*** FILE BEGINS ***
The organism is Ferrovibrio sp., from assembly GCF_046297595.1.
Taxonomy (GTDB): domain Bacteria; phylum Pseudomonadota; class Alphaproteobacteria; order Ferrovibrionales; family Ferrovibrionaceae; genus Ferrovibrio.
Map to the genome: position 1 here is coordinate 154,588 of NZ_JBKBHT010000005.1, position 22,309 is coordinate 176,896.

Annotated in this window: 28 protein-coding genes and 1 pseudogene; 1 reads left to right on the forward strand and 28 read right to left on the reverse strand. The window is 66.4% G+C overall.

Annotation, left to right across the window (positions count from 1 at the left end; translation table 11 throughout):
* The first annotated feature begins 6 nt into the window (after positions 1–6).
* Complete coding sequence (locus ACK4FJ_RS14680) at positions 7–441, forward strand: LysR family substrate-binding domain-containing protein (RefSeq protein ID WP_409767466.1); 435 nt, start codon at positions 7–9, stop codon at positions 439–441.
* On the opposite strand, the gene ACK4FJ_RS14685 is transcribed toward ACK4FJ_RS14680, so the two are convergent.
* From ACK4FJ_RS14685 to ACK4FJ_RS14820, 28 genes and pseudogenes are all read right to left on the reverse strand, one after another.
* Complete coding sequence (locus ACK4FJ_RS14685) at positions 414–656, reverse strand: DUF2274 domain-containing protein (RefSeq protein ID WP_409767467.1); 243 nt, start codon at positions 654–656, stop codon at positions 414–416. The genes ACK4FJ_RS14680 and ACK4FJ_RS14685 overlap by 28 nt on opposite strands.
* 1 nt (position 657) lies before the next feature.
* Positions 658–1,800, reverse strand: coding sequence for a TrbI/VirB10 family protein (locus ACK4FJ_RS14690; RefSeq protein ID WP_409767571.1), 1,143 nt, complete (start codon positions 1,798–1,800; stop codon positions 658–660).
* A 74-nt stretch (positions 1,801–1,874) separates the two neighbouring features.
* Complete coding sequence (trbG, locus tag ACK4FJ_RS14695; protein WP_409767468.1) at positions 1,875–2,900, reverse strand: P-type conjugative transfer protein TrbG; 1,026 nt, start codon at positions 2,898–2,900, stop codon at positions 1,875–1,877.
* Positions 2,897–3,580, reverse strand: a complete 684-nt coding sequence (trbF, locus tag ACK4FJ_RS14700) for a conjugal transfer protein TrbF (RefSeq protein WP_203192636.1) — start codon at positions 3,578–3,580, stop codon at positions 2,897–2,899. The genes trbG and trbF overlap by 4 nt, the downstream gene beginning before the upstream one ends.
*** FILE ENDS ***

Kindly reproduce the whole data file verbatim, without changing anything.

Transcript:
The organism is Ferrovibrio sp., from assembly GCF_046297595.1.
Taxonomy (GTDB): domain Bacteria; phylum Pseudomonadota; class Alphaproteobacteria; order Ferrovibrionales; family Ferrovibrionaceae; genus Ferrovibrio.
Map to the genome: position 1 here is coordinate 154,588 of NZ_JBKBHT010000005.1, position 22,309 is coordinate 176,896.

Annotated in this window: 28 protein-coding genes and 1 pseudogene; 1 reads left to right on the forward strand and 28 read right to left on the reverse strand. The window is 66.4% G+C overall.

Annotation, left to right across the window (positions count from 1 at the left end; translation table 11 throughout):
* The first annotated feature begins 6 nt into the window (after positions 1–6).
* Complete coding sequence (locus ACK4FJ_RS14680) at positions 7–441, forward strand: LysR family substrate-binding domain-containing protein (RefSeq protein ID WP_409767466.1); 435 nt, start codon at positions 7–9, stop codon at positions 439–441.
* On the opposite strand, the gene ACK4FJ_RS14685 is transcribed toward ACK4FJ_RS14680, so the two are convergent.
* From ACK4FJ_RS14685 to ACK4FJ_RS14820, 28 genes and pseudogenes are all read right to left on the reverse strand, one after another.
* Complete coding sequence (locus ACK4FJ_RS14685) at positions 414–656, reverse strand: DUF2274 domain-containing protein (RefSeq protein ID WP_409767467.1); 243 nt, start codon at positions 654–656, stop codon at positions 414–416. The genes ACK4FJ_RS14680 and ACK4FJ_RS14685 overlap by 28 nt on opposite strands.
* 1 nt (position 657) lies before the next feature.
* Positions 658–1,800, reverse strand: coding sequence for a TrbI/VirB10 family protein (locus ACK4FJ_RS14690; RefSeq protein ID WP_409767571.1), 1,143 nt, complete (start codon positions 1,798–1,800; stop codon positions 658–660).
* A 74-nt stretch (positions 1,801–1,874) separates the two neighbouring features.
* Complete coding sequence (trbG, locus tag ACK4FJ_RS14695; protein WP_409767468.1) at positions 1,875–2,900, reverse strand: P-type conjugative transfer protein TrbG; 1,026 nt, start codon at positions 2,898–2,900, stop codon at positions 1,875–1,877.
* Positions 2,897–3,580, reverse strand: a complete 684-nt coding sequence (trbF, locus tag ACK4FJ_RS14700) for a conjugal transfer protein TrbF (RefSeq protein WP_203192636.1) — start codon at positions 3,578–3,580, stop codon at positions 2,897–2,899. The genes trbG and trbF overlap by 4 nt, the downstream gene beginning before the upstream one ends.